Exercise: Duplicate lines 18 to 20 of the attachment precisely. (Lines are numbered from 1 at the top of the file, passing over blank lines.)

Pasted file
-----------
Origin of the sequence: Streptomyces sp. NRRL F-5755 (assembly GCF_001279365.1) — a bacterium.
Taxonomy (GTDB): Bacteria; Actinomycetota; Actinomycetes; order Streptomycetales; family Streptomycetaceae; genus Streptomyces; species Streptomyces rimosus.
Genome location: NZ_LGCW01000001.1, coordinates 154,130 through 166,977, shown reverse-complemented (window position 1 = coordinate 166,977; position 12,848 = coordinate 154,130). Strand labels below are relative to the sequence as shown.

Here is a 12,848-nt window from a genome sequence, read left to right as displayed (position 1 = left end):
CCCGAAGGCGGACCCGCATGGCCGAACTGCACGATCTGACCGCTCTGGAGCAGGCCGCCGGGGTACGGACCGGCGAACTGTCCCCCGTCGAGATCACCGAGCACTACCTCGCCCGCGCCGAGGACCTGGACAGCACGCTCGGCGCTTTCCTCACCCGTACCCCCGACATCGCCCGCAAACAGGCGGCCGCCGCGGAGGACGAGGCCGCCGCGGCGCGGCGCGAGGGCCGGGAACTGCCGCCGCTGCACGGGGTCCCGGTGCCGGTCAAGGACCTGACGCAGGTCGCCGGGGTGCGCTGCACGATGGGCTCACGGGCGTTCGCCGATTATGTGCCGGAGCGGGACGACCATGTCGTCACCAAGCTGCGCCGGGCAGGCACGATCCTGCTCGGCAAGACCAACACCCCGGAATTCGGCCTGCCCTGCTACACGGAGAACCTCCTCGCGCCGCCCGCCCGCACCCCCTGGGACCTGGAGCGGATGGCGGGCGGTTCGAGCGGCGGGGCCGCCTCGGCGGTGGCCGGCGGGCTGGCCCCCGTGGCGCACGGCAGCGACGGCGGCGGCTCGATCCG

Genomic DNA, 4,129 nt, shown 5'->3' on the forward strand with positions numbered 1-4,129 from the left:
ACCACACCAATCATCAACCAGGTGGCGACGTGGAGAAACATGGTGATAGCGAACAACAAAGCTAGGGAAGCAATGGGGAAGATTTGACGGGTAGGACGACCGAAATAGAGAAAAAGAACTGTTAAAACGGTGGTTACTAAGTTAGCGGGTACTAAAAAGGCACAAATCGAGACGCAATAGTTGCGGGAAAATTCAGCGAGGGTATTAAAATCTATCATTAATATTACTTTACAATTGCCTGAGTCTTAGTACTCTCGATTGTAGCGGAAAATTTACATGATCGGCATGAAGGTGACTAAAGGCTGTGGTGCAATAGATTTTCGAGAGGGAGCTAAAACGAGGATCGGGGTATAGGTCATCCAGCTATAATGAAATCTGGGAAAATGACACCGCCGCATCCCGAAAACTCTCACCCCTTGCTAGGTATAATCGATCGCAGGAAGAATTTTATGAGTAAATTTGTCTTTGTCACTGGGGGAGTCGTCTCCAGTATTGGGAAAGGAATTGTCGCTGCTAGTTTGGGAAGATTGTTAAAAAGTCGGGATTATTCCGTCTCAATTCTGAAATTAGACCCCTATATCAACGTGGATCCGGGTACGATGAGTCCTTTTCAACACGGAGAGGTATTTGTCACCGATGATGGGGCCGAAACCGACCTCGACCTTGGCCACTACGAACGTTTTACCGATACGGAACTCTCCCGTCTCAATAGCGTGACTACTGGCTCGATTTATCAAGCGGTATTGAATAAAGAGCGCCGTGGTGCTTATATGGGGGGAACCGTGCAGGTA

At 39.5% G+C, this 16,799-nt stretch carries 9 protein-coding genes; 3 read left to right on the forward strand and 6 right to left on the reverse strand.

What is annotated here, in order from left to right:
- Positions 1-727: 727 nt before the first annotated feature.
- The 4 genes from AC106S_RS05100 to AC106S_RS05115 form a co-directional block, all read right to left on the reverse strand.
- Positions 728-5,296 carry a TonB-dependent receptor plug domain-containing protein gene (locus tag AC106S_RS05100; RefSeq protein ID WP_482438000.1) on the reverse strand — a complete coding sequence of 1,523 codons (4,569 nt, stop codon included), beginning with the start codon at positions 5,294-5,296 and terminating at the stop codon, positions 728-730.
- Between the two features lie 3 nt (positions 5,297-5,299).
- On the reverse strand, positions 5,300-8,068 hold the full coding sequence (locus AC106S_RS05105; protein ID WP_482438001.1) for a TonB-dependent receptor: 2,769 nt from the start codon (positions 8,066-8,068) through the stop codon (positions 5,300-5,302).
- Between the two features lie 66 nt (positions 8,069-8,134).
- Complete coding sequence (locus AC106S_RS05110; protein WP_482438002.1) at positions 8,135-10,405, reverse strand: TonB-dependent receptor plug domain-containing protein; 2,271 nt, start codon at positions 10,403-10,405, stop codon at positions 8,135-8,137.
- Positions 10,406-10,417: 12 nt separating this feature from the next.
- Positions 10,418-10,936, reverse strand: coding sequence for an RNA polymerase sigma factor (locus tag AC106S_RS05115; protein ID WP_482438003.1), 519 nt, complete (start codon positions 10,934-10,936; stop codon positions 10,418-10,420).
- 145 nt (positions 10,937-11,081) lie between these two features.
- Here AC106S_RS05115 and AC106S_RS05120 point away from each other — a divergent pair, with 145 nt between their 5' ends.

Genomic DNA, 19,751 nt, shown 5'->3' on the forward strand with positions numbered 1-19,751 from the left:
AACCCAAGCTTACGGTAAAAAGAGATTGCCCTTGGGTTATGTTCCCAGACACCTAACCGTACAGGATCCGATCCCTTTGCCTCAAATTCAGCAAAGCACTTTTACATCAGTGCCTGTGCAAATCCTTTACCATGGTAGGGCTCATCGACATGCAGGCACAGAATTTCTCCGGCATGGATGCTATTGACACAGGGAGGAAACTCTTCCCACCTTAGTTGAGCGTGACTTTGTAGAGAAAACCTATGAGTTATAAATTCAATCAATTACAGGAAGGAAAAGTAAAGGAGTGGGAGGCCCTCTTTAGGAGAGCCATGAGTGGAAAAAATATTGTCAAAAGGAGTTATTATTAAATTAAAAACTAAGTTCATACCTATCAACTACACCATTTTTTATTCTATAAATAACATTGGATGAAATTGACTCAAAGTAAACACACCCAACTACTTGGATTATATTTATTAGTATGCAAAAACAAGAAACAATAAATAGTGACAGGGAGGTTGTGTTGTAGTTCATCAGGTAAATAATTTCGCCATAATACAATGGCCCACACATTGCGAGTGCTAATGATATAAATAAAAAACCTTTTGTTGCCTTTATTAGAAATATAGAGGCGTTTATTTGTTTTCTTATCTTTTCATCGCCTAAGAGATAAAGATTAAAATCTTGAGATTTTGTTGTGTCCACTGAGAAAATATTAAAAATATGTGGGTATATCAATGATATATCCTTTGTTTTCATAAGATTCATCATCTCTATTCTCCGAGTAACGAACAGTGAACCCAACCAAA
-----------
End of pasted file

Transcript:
- Positions 10,418-10,936, reverse strand: coding sequence for an RNA polymerase sigma factor (locus tag AC106S_RS05115; protein ID WP_482438003.1), 519 nt, complete (start codon positions 10,934-10,936; stop codon positions 10,418-10,420).
- 145 nt (positions 10,937-11,081) lie between these two features.
- Here AC106S_RS05115 and AC106S_RS05120 point away from each other — a divergent pair, with 145 nt between their 5' ends.